Nadan chicken curry or nadan kohzi is a peppery chicken curry from the Kerala region of India. It’s got all the big South Indian flavours going on. Pepper, green chilies, coconut and curry leaves. Just really tasty.
You see nadan chicken curry on South Indian inspired restaurants. Funkier places. It’s getting more popular. And it’s about time. South Indian cuisine has it going on.
I’m not saying give up on Madras and chicken tikka masala. But I am saying there is more. Way more. And you need to try it.
Nadan chicken curry starts with caramelization of the onions
This is homestyle nadan curry. Traditional. It’s about the caramelization of the onions. That’s always critical in Indian cooking. Take your time doing it. You don’t want them to burn. A nice brown colour. This will take about 20 minutes. But you have to do it. Or it won’t work.
After that it’s easy. Add some garlic and ginger. Spices go in next. Fry that up to bloom the spices. Then it’s just come coconut milk and chicken. Let it simmer until the chicken is done and eat.
South Indian style chicken curry
South Indian cooking is a little different. Not the same as what you may be used to. There may be a few things that aren’t super familiar. Don’t let that stop you. This is a whole new world of wonderful waiting for you to discover.
Coconut is a big one. Lots of coconut in South Indian food. Gives everything a lusciousness. Not like Thai curries though. All Indian.
Coconut oil adds a little something extra. It’s not critical but it’s a nice touch. If you can’t get it just use vegetable oil. Not the end of the world.
Curry leaves are the thing. They don’t taste like anything else. And dried doesn’t work. You can make this without the curry leaves. I will still be good. But you won’t get the full experience.
If you live somewhere where there is a reasonably large Indian population you should be able to find them. Most any Indian grocer will have them. I’ve even seen them in regular grocery stores. Not often, mind you. But I have seen them.
Worst case, go to your local Indian restaurant and ask them where they get their ingredients. I’m sure they will share if you tell them you want to cook nadan chicken curry.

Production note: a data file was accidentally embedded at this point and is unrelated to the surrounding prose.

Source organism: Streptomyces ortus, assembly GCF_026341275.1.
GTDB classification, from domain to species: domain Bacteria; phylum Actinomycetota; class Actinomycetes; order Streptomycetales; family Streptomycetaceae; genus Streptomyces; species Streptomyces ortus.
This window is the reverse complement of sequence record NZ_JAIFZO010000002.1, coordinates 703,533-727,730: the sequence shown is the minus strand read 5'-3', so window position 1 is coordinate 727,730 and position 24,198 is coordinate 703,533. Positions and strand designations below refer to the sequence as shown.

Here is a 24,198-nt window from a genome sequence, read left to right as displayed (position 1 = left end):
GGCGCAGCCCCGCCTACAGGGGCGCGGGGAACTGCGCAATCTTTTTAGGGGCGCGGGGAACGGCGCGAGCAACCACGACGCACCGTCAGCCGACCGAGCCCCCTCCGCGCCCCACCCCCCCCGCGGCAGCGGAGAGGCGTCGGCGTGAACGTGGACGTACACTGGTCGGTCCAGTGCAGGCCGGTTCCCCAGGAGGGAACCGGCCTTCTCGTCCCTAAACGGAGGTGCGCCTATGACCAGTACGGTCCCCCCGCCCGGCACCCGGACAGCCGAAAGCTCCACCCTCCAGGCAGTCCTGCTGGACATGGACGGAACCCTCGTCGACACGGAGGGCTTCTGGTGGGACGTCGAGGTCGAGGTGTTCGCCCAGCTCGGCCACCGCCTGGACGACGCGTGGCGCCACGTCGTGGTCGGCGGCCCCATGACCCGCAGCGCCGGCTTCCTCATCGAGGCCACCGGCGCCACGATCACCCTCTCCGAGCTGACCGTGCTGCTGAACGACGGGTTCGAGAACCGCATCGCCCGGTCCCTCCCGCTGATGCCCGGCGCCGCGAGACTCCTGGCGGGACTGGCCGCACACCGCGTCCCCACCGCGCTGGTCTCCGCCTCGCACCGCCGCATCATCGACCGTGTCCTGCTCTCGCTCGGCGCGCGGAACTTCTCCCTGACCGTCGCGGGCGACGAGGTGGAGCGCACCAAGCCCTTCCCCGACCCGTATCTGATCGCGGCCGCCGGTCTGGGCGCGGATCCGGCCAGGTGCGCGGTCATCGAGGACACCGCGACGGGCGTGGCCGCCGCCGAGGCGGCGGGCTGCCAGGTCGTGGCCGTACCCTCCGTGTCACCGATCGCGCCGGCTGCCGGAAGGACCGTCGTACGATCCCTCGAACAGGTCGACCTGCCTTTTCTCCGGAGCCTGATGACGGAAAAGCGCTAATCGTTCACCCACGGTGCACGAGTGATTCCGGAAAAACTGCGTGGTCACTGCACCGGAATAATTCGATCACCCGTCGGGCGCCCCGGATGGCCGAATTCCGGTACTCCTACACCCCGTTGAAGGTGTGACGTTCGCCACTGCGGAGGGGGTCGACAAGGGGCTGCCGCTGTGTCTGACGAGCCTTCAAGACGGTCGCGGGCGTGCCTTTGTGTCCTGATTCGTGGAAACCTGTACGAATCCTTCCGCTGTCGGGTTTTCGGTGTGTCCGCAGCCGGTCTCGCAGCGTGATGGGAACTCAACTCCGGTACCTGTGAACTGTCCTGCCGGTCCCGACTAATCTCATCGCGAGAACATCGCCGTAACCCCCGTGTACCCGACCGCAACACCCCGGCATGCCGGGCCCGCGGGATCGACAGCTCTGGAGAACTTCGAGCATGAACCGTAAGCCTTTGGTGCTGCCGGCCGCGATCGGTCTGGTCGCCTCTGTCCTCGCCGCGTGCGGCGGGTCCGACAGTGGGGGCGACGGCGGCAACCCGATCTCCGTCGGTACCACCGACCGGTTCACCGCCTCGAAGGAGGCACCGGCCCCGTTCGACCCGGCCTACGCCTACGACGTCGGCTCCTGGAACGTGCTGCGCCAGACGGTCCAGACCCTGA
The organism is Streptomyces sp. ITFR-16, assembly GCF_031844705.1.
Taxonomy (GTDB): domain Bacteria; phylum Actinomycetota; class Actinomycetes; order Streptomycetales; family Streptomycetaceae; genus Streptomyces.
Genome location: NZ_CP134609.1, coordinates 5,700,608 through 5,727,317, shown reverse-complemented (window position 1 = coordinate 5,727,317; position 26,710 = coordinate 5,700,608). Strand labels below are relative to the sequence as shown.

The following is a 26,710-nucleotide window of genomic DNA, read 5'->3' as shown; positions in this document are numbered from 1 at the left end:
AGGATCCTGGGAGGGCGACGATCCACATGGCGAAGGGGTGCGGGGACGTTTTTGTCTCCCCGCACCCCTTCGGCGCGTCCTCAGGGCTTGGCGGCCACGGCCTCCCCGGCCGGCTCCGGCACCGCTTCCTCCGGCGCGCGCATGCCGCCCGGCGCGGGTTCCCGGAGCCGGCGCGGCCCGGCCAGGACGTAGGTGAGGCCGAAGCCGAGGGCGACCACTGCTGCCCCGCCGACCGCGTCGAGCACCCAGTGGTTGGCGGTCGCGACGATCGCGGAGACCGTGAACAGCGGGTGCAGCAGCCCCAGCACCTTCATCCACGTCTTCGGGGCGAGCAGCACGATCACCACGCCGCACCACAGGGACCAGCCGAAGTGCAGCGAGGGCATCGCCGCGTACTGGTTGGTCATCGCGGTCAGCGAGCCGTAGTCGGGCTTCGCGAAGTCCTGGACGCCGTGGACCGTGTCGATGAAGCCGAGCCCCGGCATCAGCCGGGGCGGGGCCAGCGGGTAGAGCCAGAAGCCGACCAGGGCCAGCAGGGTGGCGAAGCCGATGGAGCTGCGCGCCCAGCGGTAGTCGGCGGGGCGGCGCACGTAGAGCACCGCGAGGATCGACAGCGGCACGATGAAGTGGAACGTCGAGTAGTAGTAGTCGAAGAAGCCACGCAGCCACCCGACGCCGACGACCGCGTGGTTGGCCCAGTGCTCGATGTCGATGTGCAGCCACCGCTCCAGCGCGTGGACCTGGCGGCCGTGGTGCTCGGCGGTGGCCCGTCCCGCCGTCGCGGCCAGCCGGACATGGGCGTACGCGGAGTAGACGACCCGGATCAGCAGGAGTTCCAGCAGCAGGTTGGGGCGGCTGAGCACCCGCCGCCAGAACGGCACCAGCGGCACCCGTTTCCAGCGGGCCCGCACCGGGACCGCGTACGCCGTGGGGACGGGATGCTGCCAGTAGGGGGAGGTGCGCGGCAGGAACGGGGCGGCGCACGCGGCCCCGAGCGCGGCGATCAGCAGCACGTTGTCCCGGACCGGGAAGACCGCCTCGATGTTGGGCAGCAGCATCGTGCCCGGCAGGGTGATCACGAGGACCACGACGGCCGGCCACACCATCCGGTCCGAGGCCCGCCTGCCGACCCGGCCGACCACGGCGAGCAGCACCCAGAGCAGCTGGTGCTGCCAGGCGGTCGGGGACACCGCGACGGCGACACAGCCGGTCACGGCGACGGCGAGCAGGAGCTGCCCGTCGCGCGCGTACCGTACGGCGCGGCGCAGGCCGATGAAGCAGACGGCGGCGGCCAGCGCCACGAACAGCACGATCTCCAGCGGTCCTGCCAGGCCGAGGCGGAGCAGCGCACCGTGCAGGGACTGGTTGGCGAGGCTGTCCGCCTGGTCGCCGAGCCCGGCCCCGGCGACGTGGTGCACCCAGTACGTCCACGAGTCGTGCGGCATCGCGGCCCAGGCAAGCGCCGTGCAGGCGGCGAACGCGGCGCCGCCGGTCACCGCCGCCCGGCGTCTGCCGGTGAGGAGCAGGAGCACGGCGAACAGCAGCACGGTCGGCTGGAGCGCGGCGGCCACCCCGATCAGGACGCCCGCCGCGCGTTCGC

The tempering adds the final burst of flavour
Tempering is a fancy term for a little something extra at the end. That last layer of flavour. It’s not uncommon in Indian cooking although a lot of recipes skip this step for some reason.
It’s not a lot of extra work and it’s totally worth it. You just add a bit of oil into a skillet and fry up some whole spices and other seasonings. In this case it’s some mustard seeds, shallots and the curry leaves. Instant wow.
This is a curry that needs to be on restaurant menus
I don’t really understand why Indian restaurants all insist on being the same. You could pretty much order off one menu in another restaurant. It’s just odd.
Imagine if all Italian restaurants only served 15 dishes. That would suck. And yet Indian restaurants all seem to be following pretty much exactly the same formula. See what I mean?
Makes. No. Sense.
And yet we put up with it. We don’t have to. It’s time to be heard.
Make nadan chicken curry. And then go to your local Indian restaurant and ask them. “Hey! Where’s the nadan kohzi?” See what they say. I’m betting you’ll be seeing it on their menu soon after that.
Bet you didn’t know nadan chicken curry could start a revolution…
nadan chicken curry
- 1 tbsp coriander powder
- 2 tsp mild kashmiri chili powder
- 1 tsp garam masala
- 1 tsp coarse black pepper
- 1/2 tsp turmeric
- 1 tsp salt
Nadan chicken curry
- 8 boneless, skinless chicken thighs - each thigh cut in half
- 4 tbsp coconut oil or vegetable oil
- 2 1/2 cups red onion - finely diced
- 3 tbsp garlic ginger paste or equal amounts of garlic and ginger, finely chopped
- 4 green chilies - coarsely chopped
- 1/2 cup chicken stock or water
- 2/3 cup coconut milk
- 1 1/2 tbsp coconut oil
- 1/2 tsp mustard seeds
- 1 shallot sliced
- 15-20 fresh curry leaves
Nadan chicken curry
- Combine the coriander, kashmiri chili, garam masala, black pepper, turmeric and salt. Set aside.
- Place a pot over medium low heat. Add the coconut oil and onion and cook the onions, stirring occasionally, until they are well cooked and starting to turn golden. This takes about 20 minutes. If it takes less your heat is too high.
- Add the garlic ginger paste or minced garlic and ginger along with the green chilies. Cook, stirring constantly, for 1 minute.
- Stir in the spice mix and continue to stir. Watch that the spices don't burn. Cook for 1 minute.
- Add the chicken, chicken stock and coconut milk. Cover and simmer until the chicken is nearly done. About 15 minutes.
- Remove the lid and continue to cook for an additional 10 minutes.
- Add the final seasoning mixture and serve with rice or Indian flatbread.
- While the chicken cooks, heat the coconut oil over medium heat.
- Add the mustard seeds and cook until they start to crackle.
- Mix in the shallots and curry leaves. Cook until the shallots turn brown.